II. DISCUSSION

         A federal court may issue a writ of habeas corpus on behalf of a person held in custody pursuant to a judgment of a state court if that person is held in violation of his rights under federal law. 28 U.S.C. § 2254(a). A district court may not grant an application for writ of habeas corpus unless - (A) the applicant has exhausted the remedies available in the courts of the State; or (B)(i) there is an absence of available State corrective process; or (ii) circumstances exist that render such process ineffective to protect the rights of the applicant. 28 U.S.C. § 2254(b)(1). To exhaust state remedies, a petitioner must present his claims, on direct appeal or collateral review, to the highest state court of review according to that state's appellate procedure and “complete” the process by giving the state courts a “full opportunity to resolve any constitutional issues.” O'Sullivan v. Boerckel, 526 U.S. 838, 845-47 (1999).

         Because Petitioner's state habeas proceedings were dismissed as premature, it cannot be said that Petitioner has exhausted his available state remedies. The premature filing of a state habeas petition does not fairly present an issue to the state habeas courts because they may not entertain a state habeas proceeding until Petitioner's direct review is complete and his conviction is final. See Horton v. Wilkes, 250 Ga. 902, 903 (1983) (A “person imprisoned by virtue of a sentence of a state court of record cannot institute a petition for habeas corpus until the conviction is final, ” and it is not final while direct appeal is incomplete). Petitioner has not otherwise fairly presented the claims in his federal petition to the state courts for adjudication. The motion to dismiss should be GRANTED.

         In light of the recommendation that this case be dismissed for failure to exhaust, Petitioner's motion for summary judgment and his request for a hearing should be DENIED as moot.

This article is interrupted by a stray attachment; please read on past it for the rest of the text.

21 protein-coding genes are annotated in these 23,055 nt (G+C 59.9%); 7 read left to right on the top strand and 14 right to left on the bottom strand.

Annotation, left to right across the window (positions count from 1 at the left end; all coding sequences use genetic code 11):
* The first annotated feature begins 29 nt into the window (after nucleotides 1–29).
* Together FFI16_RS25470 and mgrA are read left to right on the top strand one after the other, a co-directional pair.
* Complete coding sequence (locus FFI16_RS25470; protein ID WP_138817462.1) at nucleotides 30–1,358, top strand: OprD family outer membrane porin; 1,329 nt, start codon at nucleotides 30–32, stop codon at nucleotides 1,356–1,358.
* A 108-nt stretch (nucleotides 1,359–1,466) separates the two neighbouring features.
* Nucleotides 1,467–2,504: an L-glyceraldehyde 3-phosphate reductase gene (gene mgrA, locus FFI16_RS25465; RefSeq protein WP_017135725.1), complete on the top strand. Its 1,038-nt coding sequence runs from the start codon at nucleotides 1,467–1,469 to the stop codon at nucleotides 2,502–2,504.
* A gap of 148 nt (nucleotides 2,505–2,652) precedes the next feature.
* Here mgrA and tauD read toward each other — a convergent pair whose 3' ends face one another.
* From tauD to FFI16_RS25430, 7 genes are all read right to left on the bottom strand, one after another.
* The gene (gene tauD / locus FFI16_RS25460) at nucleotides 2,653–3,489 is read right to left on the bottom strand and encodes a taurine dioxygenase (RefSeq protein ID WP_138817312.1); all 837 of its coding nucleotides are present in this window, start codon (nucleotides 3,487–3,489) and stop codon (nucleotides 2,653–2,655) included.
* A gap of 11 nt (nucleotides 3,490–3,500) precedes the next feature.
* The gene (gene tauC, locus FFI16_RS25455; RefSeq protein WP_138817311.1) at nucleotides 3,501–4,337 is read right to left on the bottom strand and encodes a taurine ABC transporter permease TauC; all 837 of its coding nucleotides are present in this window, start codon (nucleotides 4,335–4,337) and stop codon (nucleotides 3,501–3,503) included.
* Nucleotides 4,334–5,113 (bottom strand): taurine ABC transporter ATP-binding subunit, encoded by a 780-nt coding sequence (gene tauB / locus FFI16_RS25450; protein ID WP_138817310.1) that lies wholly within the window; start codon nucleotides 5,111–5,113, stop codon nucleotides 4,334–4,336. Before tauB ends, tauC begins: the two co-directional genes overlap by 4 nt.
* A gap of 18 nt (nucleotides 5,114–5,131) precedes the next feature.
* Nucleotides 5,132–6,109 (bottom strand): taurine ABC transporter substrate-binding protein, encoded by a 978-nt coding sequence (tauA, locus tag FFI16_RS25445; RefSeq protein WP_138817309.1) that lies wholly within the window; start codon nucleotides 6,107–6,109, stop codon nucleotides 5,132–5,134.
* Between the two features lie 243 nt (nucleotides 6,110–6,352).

III. CERTIFICATE OF APPELABILITY

         A habeas petitioner may not appeal the denial of relief under § 2254 “unless a circuit justice or a circuit or district judge issues a certificate of appealability under 28 U.S.C. § 2253(c).” Fed. R. App. P. 22(b)(1). Rule 11 of the Rules Governing § 2254 Cases provides that “[t]he district court must issue or deny a certificate of appealability when it enters a final order adverse to the applicant.” A certificate of appealability may issue “only if the applicant has made a substantial showing of the denial of a constitutional right.” 28 U.S.C. § 2253(c)(2).

         A substantial showing of the denial of a constitutional right “includes showing that reasonable jurists could debate whether (or, for that matter, agree that) the petition should have been resolved in a different manner or that the issues presented were adequate to deserve encouragement to proceed further.” Slack v. McDaniel, 529 U.S. 473, 483-84 (2000) (quotation marks omitted). When the district court denies a claim in a habeas petition on procedural grounds without reaching the underlying constitutional claim, “a certificate of appealability should issue only when the prisoner shows both that jurists of reason would find it debatable whether the petition states a valid claim of the denial of a constitutional right and that jurists of reason would find it debatable whether the district court was correct in its procedural ...